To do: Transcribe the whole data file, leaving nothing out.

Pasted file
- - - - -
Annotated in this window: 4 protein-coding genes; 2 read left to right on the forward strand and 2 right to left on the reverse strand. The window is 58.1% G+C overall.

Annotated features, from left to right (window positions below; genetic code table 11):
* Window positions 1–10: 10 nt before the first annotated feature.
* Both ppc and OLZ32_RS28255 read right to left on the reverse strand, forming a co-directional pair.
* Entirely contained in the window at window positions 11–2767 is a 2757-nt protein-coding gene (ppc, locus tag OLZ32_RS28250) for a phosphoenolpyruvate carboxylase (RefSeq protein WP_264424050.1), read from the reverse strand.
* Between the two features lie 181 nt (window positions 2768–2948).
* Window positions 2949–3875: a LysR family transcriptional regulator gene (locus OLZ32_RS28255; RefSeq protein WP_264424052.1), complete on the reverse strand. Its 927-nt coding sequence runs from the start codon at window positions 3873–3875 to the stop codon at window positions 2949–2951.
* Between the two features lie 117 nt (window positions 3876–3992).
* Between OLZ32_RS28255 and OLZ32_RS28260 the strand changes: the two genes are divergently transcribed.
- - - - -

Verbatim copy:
Annotated in this window: 4 protein-coding genes; 2 read left to right on the forward strand and 2 right to left on the reverse strand. The window is 58.1% G+C overall.

Annotated features, from left to right (window positions below; genetic code table 11):
* Window positions 1–10: 10 nt before the first annotated feature.
* Both ppc and OLZ32_RS28255 read right to left on the reverse strand, forming a co-directional pair.
* Entirely contained in the window at window positions 11–2767 is a 2757-nt protein-coding gene (ppc, locus tag OLZ32_RS28250) for a phosphoenolpyruvate carboxylase (RefSeq protein WP_264424050.1), read from the reverse strand.
* Between the two features lie 181 nt (window positions 2768–2948).
* Window positions 2949–3875: a LysR family transcriptional regulator gene (locus OLZ32_RS28255; RefSeq protein WP_264424052.1), complete on the reverse strand. Its 927-nt coding sequence runs from the start codon at window positions 3873–3875 to the stop codon at window positions 2949–2951.
* Between the two features lie 117 nt (window positions 3876–3992).
* Between OLZ32_RS28255 and OLZ32_RS28260 the strand changes: the two genes are divergently transcribed.